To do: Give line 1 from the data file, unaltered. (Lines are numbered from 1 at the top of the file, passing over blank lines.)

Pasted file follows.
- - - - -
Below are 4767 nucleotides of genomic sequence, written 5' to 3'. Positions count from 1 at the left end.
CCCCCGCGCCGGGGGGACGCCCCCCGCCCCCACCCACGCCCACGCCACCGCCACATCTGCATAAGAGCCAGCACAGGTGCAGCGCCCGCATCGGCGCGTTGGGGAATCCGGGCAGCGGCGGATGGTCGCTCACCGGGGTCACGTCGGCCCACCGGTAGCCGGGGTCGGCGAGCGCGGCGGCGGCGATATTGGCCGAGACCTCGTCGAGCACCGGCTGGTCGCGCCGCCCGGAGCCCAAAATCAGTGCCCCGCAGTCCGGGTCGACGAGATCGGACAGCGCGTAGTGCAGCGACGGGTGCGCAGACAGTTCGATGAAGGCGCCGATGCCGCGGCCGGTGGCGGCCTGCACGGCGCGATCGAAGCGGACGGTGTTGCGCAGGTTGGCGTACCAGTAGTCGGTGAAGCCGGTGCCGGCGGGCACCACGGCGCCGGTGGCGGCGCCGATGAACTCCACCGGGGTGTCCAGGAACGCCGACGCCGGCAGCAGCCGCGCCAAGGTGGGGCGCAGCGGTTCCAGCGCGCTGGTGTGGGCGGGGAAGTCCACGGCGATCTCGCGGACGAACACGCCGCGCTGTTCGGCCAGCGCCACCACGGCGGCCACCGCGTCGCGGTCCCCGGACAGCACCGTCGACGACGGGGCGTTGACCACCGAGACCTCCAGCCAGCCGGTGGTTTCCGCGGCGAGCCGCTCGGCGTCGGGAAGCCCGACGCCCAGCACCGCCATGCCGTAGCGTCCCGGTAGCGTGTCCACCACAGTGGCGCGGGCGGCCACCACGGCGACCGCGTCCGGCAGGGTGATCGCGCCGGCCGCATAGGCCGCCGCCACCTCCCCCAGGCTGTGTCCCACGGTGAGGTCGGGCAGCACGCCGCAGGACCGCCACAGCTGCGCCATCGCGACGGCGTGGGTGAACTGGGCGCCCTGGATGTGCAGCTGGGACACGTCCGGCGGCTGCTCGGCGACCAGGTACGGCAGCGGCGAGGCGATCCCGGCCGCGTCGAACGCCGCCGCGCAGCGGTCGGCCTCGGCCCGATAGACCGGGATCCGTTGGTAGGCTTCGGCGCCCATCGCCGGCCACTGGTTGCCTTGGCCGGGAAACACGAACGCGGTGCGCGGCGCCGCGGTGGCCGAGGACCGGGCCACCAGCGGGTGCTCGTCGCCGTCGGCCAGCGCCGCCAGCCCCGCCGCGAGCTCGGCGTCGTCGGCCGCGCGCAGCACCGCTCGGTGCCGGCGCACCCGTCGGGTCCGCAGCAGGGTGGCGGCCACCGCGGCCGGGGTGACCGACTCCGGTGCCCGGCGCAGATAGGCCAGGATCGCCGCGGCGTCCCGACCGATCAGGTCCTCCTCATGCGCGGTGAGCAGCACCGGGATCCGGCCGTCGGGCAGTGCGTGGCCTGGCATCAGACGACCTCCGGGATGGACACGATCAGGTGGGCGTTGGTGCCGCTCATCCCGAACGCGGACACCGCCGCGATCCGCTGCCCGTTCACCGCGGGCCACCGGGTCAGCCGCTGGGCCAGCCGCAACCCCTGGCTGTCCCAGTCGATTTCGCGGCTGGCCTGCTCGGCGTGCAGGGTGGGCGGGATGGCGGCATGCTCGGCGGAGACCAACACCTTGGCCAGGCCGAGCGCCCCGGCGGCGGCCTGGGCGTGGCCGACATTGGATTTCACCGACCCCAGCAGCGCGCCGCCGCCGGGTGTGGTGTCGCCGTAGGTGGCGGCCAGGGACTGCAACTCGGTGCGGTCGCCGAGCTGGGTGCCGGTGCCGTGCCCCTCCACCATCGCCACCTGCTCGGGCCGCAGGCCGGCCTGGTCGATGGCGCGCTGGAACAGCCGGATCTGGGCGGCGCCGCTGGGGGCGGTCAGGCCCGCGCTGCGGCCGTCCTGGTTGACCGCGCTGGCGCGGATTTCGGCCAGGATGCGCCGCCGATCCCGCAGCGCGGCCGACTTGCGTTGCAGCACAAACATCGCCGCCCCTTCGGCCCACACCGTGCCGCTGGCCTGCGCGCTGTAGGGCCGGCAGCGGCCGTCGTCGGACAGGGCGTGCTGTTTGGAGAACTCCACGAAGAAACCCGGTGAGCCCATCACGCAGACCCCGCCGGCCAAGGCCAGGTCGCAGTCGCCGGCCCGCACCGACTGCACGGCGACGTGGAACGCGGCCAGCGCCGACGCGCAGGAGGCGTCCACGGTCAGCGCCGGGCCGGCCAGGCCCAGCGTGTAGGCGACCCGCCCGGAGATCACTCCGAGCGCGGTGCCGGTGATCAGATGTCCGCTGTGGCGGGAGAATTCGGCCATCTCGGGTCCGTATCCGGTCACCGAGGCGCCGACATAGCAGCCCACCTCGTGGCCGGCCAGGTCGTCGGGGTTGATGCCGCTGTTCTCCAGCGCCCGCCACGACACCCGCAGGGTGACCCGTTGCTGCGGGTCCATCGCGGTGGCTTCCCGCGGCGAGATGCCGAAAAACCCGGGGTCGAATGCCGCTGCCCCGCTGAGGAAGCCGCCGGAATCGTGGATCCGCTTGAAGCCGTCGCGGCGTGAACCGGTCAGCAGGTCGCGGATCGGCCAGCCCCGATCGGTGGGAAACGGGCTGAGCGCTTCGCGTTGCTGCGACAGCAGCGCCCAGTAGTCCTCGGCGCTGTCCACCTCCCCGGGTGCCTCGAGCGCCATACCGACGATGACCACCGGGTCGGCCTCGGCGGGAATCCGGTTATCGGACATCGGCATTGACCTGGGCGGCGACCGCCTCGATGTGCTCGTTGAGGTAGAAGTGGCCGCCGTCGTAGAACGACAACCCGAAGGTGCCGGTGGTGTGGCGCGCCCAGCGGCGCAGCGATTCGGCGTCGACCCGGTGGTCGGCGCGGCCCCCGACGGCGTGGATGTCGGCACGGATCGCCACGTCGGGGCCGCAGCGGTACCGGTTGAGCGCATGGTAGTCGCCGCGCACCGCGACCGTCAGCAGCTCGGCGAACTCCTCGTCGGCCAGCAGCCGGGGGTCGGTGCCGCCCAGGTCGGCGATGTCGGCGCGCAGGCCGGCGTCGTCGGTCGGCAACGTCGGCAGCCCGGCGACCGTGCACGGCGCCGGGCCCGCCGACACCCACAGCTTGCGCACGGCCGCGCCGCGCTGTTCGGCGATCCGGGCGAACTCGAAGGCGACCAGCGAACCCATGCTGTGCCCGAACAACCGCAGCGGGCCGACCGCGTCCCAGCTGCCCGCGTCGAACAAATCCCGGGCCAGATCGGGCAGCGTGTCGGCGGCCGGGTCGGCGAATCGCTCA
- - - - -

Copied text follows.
Below are 4767 nucleotides of genomic sequence, written 5' to 3'. Positions count from 1 at the left end.